Art Show Celebrates Kindness at Rye Neck Schools

Art Show Celebrates Kindness at Rye Neck Schools

Kindergarten through fifth grade students showcased their best artwork during the annual art show, held at F.E. Bellows Elementary School from May 7-9. Under the direction of art teachers Trisha Appel and Dara Goodman, this year’s art show focused on the idea of spreading kindness through the creation of artwork.

“Through the use of color, shape, line and words, the students created a wide variety of artworks, while immersing themselves in the creative process and studying different artists and art movements,” Goodman said.

Fifth graders, who were inspired by Albrecht Durer, wrote words or phrases of kindness with quills. Fourth graders created colorful, collaged hearts inspired by Peter Max, and third graders created drawings inspired by Robert Indiana and Keith Haring. Second grade students created three-dimensional hearts popping off the page, which were inspired by Peter Max. Meanwhile, first graders created hearts inspired by Jim Dine and Zentangle patterns to share kindness with everyone. Kindergartners also learned about Jim Dine and created hearts of kindness.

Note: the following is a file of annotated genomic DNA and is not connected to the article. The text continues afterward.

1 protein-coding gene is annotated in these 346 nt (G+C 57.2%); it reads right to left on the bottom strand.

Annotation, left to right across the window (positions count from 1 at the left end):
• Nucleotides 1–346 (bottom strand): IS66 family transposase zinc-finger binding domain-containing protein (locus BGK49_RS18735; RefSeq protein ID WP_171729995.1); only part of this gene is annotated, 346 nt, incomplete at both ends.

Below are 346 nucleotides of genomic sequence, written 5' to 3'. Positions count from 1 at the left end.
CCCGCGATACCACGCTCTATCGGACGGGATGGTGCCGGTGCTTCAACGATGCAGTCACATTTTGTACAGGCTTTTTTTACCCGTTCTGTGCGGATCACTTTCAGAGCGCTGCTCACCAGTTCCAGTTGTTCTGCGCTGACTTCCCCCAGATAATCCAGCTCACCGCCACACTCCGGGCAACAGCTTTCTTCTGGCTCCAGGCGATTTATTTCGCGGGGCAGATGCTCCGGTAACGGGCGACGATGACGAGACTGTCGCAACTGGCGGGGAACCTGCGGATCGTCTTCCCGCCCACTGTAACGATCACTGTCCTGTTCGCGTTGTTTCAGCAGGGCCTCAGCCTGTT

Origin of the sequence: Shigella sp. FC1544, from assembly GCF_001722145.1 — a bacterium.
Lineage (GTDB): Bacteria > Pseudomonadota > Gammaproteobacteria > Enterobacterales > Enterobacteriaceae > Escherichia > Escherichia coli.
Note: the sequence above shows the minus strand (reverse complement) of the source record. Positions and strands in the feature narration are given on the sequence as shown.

The art exhibit also featured artworks that were created as part of an interdisciplinary project that connects art to the learning that goes on in the academic classroom. Third graders, who learned about Japanese art and culture, created drawings of pagodas and bamboo branches using gold and silver ink. Fourth graders, who learned about Native American art and culture, created stylized fish focusing on symbols, line work and a sense of movement. Fifth graders, who learned about Mexican art and culture, created sugar skulls inspired by Dia de los Muertos.

In addition to the art exhibit, Appel and Goodman brought together students and adults to create an interactive, colorful, Keith Haring-inspired mural. 

“As art educators we always try to incorporate current art happenings, gallery exhibits and museum shows into our projects, giving the opportunity to our students to see professional artwork firsthand, outside of our classroom as well as inside,” Goodman said. “To feed off of the most recent Warhol retrospective at the Whitney Museum, we created multiple projects inspired by New York’s own Andy Warhol. We had a ‘Warhol Corner’ designated for artwork inspired by the artist that visitors used as a backdrop for photo ops, just as in the Whitney exhibit.”